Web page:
Past climate variability: model analysis and proxy intercomparison
Not peer reviewed
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This thesis investigates the climate variability of the late Quaternary (21 000 yrs BP to present day) using model simulations and proxy data. The thesis consists of four manuscripts and one appendix.
In the first two manuscripts and the appendix I, the extratropical Northern Hemisphere atmospheric circulation in different Quaternary time slices (preindustrial, PI, 1750 AD; Mid Holocene, MH, 6 kyrs BP; Last Glacial Maximum, LGM, 21 kyrs BP) is investigated using different climate models. The contributions of greenhouse gases, ice-sheet topography and albedo on the atmospheric mean climate and its variability are analyzed. In general, the models show no major changes in atmospheric circulation nor in its interannual variability in a climate slightly warmer (MH) than the PI one. In the LGM simulations, the models show decreased sea level pressure interannual variability relative to PI; on the other hand, the interannual variability of surface temperature is increased. The leading mode of sea level pressure variability in the North Atlantic is characterized by a NAO-like behavior in all climate states; however, it represents less total variance and the centers of action are weaker at the LGM. The presence of the Laurentide ice-sheet over North America during the LGM accounts for most of the changes observed in the LGM climate. Finally, the models show that the link between atmospheric and surface climate (temperature and precipitation) variability is altered in a glacial climate compared to the PI. Therefore, assuming present-day climate-proxy relationships when interpreting proxy records may well lead to a misinterpretation of past climates.
The results of the first manuscript point out that certain proxies may record seasonal rather than annual climate changes or that they could be tape recorders for climate changes far afield rather than local. These issues are tackled in the second and third manuscripts. In paper III, various marine proxy records from the North Atlantic Ocean that spann the Holocene (10-0 kyrs BP) are compared with each other and with a model simulation of the MH. Sea-surface temperature records based on phytoplankton generally show the existence of a warm early to mid Holocene (9-6 kyrs BP) optimum. In contrast, zooplankton-based temperature records from the North Atlantic and Norwegian Sea show a cool mid Holocene anomaly and a trend towards warmer temperatures in the late Holocene. Model results indicate that while the warming of the sea surface was stronger in summer during the MH compared to the PI due to higher solar radiation at the high latitudes, sub-surface depths experienced a cooling, mirroring the winter sea surface temperatures. These physical changes in the surface and sub-surface characteristics of the water column can explain the discrepancies between the Holocene trends exhibited by phytoplankton- and zooplankton- based temperature proxy records.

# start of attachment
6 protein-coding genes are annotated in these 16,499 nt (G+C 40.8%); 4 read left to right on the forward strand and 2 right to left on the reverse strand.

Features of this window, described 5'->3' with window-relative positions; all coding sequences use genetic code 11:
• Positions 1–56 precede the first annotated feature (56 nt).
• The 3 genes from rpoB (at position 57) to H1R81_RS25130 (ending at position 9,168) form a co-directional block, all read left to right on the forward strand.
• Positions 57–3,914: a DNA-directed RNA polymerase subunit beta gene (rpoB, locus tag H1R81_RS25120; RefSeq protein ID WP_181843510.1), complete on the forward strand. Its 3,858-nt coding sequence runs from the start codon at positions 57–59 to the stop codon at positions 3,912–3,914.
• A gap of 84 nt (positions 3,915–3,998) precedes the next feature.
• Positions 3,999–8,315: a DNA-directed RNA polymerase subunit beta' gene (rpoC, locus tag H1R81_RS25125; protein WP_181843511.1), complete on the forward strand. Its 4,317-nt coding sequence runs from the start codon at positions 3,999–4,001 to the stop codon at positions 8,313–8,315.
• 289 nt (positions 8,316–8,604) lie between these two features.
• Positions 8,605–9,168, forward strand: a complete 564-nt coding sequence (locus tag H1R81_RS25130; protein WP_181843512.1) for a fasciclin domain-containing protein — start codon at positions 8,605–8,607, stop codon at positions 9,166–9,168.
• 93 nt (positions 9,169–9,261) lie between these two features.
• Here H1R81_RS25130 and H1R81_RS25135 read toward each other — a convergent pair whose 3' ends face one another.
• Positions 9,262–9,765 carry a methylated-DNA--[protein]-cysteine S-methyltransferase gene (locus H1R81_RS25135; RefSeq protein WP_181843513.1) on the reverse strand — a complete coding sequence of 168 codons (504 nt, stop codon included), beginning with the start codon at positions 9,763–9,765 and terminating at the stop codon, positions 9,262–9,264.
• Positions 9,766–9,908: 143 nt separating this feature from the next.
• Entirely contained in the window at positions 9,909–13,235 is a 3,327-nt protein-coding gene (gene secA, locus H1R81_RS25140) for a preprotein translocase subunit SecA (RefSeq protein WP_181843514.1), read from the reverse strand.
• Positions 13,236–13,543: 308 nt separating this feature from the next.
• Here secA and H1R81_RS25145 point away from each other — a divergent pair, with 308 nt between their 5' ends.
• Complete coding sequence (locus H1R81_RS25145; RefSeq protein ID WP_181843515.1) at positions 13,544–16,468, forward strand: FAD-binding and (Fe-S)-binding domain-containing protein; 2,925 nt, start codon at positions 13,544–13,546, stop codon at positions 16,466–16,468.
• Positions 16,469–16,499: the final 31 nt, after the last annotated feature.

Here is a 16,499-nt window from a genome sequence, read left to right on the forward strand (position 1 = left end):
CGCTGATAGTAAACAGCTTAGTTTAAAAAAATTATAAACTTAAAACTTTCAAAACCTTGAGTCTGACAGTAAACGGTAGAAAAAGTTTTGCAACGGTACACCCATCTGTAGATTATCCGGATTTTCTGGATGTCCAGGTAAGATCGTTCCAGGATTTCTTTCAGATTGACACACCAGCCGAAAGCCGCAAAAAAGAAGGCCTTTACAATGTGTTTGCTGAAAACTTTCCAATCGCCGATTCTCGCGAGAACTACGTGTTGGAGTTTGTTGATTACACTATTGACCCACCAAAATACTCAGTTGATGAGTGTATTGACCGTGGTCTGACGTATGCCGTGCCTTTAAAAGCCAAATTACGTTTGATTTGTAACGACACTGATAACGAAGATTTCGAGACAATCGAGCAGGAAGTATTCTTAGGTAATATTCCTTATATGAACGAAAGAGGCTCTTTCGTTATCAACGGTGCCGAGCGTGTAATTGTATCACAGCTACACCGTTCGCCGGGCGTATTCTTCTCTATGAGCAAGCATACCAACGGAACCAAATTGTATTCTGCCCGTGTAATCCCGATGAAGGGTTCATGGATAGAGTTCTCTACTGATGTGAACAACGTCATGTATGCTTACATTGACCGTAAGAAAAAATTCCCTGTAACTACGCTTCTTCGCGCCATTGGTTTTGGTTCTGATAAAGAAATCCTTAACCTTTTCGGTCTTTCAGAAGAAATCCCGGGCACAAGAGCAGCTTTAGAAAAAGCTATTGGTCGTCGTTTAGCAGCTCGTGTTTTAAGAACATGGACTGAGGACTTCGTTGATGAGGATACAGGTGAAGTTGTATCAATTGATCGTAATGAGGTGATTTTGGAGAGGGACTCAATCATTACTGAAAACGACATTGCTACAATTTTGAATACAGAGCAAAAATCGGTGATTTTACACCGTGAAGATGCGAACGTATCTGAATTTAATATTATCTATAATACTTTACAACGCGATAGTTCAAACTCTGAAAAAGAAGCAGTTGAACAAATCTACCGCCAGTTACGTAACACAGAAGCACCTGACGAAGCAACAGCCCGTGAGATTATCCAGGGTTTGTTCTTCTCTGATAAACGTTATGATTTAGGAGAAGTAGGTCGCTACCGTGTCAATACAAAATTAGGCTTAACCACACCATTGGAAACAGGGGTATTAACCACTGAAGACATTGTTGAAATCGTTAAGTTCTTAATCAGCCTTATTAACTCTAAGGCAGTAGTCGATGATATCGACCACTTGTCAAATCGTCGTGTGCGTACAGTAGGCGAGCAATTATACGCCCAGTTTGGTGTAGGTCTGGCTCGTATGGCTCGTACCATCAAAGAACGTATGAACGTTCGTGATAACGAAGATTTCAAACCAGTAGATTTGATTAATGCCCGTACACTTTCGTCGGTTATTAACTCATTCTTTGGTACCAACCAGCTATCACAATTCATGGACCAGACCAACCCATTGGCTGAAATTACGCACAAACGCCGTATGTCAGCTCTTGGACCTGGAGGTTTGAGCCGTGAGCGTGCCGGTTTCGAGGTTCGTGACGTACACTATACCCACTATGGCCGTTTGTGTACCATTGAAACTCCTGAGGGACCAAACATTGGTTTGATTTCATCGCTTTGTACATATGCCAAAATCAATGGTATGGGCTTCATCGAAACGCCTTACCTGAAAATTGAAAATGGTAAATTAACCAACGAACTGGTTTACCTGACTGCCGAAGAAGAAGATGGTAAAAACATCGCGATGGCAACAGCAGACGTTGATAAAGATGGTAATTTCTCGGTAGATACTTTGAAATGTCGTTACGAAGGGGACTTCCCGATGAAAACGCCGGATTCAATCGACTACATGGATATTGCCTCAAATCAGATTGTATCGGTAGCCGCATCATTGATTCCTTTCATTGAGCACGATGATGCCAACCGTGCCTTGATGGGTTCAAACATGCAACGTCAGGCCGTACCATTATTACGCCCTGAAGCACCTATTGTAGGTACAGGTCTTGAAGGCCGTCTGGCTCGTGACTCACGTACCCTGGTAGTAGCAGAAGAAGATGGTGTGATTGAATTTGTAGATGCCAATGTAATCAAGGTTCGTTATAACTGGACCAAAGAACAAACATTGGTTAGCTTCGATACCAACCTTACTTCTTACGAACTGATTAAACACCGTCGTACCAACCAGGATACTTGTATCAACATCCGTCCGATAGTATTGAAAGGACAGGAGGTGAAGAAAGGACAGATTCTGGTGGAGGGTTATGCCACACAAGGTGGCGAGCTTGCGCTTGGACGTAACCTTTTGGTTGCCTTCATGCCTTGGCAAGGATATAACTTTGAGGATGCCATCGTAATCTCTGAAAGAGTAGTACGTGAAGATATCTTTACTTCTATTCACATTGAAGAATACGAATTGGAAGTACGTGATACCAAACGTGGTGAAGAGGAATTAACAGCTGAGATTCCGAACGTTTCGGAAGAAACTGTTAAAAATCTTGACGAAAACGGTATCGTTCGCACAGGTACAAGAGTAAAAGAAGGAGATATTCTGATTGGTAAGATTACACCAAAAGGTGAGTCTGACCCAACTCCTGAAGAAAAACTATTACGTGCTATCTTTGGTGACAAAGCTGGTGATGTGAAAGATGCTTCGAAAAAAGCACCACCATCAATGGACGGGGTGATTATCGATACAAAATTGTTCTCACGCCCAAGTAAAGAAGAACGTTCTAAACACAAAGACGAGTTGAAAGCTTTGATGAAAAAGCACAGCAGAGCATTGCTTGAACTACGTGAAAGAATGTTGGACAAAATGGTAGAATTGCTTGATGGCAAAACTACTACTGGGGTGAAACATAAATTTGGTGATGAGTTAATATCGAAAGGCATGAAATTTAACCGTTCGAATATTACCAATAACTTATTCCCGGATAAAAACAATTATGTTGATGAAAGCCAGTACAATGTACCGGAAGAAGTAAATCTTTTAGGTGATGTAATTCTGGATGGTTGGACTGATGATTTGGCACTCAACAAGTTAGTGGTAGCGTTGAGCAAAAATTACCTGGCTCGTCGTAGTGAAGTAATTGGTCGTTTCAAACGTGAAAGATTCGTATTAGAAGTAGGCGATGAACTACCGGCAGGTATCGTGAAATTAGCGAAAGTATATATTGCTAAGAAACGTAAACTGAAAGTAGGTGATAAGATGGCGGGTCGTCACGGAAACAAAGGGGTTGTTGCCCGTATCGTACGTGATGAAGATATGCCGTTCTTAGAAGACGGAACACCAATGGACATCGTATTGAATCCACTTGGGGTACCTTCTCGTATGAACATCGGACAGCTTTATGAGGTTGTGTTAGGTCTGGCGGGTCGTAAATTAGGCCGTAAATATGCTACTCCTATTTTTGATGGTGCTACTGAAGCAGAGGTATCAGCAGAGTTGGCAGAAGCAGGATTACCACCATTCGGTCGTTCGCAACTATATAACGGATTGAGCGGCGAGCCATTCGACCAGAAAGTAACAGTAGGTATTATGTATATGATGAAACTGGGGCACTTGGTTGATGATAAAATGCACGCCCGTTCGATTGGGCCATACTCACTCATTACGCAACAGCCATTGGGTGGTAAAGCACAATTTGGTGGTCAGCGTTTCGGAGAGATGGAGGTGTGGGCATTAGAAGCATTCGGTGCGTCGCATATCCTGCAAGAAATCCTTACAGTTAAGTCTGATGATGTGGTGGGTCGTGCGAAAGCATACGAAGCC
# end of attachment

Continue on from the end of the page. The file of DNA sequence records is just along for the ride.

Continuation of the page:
Paper III addresses the possibility that cave deposits, specifically in South Asia, record non-local rather than local climate changes. Using an atmospheric climate model with embedded stable water-isotope tracers, we propose a novel conceptual model to explain the oxygen isotopic changes recorded in Asian caves during abrupt climate changes (such as Heinrich events). We show the key role of the Indian Ocean in driving δ18O variations in both Indian and Chinese cave deposits: changes of the Indian Ocean surface temperature affects the Indian summer monsoon, which in turn leads to a change in the δ18O signature of the precipitation falling over the Indian subcontinent. This signal is eventually transferred from the Indian Ocean to Chinese caves via recycling of continental precipitation. Therefore, caves in eastern China (e.g., Hulu) do not record changes in the East Asian summer monsoon, as previously thought, but rather changes in the Indian summer monsoon.